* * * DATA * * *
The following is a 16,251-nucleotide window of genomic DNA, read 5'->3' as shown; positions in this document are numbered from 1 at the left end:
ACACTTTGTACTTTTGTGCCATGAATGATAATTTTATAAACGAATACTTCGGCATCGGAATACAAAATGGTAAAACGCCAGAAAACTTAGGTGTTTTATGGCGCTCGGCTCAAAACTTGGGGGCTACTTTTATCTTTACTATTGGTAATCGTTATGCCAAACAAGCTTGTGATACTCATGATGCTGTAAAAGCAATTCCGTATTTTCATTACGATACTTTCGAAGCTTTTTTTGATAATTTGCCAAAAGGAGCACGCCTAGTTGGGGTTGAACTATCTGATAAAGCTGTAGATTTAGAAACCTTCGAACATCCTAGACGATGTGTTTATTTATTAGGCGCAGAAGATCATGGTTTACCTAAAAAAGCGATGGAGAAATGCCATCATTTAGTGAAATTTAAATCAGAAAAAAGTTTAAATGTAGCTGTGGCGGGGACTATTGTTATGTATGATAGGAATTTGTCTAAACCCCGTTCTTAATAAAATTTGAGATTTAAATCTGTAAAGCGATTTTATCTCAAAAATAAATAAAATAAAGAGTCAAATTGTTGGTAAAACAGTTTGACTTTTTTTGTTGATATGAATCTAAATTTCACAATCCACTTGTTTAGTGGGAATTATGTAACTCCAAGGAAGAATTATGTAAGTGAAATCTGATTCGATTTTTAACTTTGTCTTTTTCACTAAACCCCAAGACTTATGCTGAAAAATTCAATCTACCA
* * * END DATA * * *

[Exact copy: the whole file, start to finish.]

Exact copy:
The following is a 16,251-nucleotide window of genomic DNA, read 5'->3' as shown; positions in this document are numbered from 1 at the left end:
ACACTTTGTACTTTTGTGCCATGAATGATAATTTTATAAACGAATACTTCGGCATCGGAATACAAAATGGTAAAACGCCAGAAAACTTAGGTGTTTTATGGCGCTCGGCTCAAAACTTGGGGGCTACTTTTATCTTTACTATTGGTAATCGTTATGCCAAACAAGCTTGTGATACTCATGATGCTGTAAAAGCAATTCCGTATTTTCATTACGATACTTTCGAAGCTTTTTTTGATAATTTGCCAAAAGGAGCACGCCTAGTTGGGGTTGAACTATCTGATAAAGCTGTAGATTTAGAAACCTTCGAACATCCTAGACGATGTGTTTATTTATTAGGCGCAGAAGATCATGGTTTACCTAAAAAAGCGATGGAGAAATGCCATCATTTAGTGAAATTTAAATCAGAAAAAAGTTTAAATGTAGCTGTGGCGGGGACTATTGTTATGTATGATAGGAATTTGTCTAAACCCCGTTCTTAATAAAATTTGAGATTTAAATCTGTAAAGCGATTTTATCTCAAAAATAAATAAAATAAAGAGTCAAATTGTTGGTAAAACAGTTTGACTTTTTTTGTTGATATGAATCTAAATTTCACAATCCACTTGTTTAGTGGGAATTATGTAACTCCAAGGAAGAATTATGTAAGTGAAATCTGATTCGATTTTTAACTTTGTCTTTTTCACTAAACCCCAAGACTTATGCTGAAAAATTCAATCTACCA